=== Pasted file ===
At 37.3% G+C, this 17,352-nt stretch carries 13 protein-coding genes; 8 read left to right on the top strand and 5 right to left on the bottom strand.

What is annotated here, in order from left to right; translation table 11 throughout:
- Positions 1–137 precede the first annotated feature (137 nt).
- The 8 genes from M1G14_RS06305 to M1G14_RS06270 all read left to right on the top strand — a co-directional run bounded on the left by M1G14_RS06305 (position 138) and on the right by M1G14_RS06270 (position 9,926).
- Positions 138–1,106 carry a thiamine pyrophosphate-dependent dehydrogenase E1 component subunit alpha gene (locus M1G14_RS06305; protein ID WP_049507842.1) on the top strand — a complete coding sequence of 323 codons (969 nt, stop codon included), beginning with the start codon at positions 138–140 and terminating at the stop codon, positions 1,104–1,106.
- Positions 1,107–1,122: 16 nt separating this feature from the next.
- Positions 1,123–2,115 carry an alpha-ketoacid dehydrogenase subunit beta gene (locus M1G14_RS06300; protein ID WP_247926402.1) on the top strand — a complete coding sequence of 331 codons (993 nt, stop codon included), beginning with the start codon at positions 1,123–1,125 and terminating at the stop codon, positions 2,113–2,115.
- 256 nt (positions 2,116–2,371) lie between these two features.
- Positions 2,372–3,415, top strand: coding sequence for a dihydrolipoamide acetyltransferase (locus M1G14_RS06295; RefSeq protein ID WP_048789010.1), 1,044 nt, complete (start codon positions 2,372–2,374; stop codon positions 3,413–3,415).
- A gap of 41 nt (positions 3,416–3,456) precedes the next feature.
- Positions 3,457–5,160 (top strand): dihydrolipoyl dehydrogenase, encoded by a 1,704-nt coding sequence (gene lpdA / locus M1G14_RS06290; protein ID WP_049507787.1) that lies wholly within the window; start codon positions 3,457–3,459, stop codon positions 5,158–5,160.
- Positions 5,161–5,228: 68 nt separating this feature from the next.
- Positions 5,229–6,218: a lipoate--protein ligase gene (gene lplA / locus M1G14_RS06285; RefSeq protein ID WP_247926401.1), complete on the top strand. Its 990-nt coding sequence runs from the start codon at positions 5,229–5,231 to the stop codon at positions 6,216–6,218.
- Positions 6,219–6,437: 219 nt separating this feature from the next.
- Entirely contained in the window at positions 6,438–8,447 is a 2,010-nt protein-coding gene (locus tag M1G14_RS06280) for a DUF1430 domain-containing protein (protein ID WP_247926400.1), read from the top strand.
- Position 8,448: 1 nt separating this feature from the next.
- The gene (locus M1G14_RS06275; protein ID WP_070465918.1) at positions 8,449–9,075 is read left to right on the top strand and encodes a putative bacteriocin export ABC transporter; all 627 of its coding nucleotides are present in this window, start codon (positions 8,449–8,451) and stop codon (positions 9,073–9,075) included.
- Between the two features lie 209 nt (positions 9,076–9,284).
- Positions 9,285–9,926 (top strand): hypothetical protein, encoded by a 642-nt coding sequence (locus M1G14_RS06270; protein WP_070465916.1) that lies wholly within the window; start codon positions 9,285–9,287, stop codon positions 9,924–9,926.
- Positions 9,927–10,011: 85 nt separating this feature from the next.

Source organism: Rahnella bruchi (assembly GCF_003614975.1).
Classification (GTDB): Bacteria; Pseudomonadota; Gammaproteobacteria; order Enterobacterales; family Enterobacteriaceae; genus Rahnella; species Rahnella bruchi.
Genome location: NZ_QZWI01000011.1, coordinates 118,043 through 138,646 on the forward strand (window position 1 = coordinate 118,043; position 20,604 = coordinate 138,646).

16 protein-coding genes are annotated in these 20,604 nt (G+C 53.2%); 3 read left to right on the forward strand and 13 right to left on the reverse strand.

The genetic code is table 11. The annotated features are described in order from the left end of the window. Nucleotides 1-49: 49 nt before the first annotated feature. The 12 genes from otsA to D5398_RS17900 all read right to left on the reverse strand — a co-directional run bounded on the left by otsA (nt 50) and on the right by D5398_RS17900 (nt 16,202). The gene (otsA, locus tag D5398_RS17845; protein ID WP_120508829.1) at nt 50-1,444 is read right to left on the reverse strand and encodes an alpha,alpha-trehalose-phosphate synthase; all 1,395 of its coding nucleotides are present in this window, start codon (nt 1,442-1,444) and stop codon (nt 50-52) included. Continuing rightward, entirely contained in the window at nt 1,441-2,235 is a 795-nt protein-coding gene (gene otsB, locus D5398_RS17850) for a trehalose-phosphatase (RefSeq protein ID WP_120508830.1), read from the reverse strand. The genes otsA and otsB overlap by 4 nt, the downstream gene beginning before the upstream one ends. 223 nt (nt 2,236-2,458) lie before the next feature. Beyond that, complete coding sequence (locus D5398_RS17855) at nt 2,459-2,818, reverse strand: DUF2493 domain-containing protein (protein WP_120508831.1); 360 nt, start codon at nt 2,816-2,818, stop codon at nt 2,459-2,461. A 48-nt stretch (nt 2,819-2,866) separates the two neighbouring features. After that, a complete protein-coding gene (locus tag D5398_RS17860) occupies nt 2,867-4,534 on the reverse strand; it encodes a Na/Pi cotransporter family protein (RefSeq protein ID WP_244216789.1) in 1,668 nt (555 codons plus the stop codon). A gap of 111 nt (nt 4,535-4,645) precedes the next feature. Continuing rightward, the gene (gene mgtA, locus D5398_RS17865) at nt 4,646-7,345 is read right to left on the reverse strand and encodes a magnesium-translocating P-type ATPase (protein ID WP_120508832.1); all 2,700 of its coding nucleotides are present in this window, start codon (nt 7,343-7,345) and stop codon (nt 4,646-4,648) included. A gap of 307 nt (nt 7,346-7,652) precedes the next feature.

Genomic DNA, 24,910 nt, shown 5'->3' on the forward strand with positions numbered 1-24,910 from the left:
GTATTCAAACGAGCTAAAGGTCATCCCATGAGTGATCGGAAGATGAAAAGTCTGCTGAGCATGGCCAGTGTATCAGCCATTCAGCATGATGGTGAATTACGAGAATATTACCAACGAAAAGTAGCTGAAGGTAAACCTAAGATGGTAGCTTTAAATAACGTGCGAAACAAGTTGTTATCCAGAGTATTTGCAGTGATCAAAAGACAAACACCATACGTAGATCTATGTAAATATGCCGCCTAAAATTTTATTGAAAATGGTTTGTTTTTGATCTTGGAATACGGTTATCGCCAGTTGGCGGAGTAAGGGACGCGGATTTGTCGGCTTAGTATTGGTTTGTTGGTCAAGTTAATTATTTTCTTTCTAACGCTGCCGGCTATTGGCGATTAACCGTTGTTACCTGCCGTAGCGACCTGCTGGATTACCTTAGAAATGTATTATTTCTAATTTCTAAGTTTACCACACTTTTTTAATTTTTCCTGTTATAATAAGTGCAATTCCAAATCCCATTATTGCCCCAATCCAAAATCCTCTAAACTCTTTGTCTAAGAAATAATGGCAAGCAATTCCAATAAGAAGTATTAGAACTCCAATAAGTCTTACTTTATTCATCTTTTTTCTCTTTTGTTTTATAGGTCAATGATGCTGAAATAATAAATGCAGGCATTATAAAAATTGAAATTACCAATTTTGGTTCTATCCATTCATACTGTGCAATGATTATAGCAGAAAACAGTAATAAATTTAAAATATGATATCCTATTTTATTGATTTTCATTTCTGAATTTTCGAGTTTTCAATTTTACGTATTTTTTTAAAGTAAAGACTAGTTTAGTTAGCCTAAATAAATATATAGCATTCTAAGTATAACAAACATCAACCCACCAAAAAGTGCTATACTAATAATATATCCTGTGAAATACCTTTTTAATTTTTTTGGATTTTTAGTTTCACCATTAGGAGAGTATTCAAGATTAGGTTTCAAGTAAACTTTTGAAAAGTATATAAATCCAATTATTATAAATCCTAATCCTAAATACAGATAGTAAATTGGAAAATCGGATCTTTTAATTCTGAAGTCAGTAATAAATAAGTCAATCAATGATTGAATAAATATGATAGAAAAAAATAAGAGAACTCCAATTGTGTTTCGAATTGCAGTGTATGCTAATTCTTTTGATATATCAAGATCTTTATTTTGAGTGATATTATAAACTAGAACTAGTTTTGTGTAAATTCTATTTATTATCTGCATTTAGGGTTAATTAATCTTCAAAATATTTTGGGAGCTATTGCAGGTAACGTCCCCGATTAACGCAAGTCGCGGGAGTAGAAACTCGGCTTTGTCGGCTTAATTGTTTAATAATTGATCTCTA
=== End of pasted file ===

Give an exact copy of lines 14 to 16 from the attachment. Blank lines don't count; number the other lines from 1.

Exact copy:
- Positions 6,219–6,437: 219 nt separating this feature from the next.
- Entirely contained in the window at positions 6,438–8,447 is a 2,010-nt protein-coding gene (locus tag M1G14_RS06280) for a DUF1430 domain-containing protein (protein ID WP_247926400.1), read from the top strand.
- Position 8,448: 1 nt separating this feature from the next.